Interesting effect at the Tevatron hints at new physics
Fermilab's Wilson Hall in the shape of a t, the symbol for the top quark.
Scientists are finding signs of new physics through the study of a particle Fermilab
physicists discovered at the Tevatron, the top quark.
When top quarks and their anti-particles, anti-top quarks, are created in particle
collisions at the Tevatron, detectors note the direction in which they fly. Theory
predicts that the particles will favor one direction slightly over the other,
traveling that way about 5 percent of the time more.
However, in studies by the DZero collaboration and the CDF collaboration, the
particles seemed to be picky 15 percent of the time. Top quarks went forward and
anti-top quarks went backward. This month, the CDF collaboration announced results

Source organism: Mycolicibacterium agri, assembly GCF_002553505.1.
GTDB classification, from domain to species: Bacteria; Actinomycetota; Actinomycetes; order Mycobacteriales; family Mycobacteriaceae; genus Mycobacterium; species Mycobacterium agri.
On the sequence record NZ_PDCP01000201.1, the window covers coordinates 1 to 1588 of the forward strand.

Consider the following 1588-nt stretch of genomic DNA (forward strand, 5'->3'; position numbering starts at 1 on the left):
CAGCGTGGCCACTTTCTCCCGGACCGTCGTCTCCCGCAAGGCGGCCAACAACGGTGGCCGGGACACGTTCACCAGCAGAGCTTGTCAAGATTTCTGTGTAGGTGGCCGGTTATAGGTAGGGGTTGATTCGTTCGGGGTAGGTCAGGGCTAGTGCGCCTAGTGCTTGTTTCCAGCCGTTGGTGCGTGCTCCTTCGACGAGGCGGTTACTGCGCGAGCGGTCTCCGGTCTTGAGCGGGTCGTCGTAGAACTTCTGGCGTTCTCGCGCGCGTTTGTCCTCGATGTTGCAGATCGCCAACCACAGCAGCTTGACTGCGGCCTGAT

with an even larger asymmetry.
They also recently released a study in which top quarks and their partners showed
this unexpected behavior almost half of the time in collisions above a certain
“It’s really challenging for us to construct a convincing theory to explain this,”
said theorist Susanne Westhoff, who presented on the subject at the Rencontres de
Moriond conference on Wednesday. “All of the proposed explanations involve a new
Scientists think the cause of the unexpected asymmetry could be the interference of
an undiscovered particle, one just heavy enough to go undetected by the Tevatron. If
that’s true, experiments at the recently restarted Large Hadron Collider may be just
weeks from collecting enough data to find it.
The Higgs particle would not have this kind of effect, said physicist Fabrizio
Margaroli, CDF top quark group leader, who presented the experimental results at the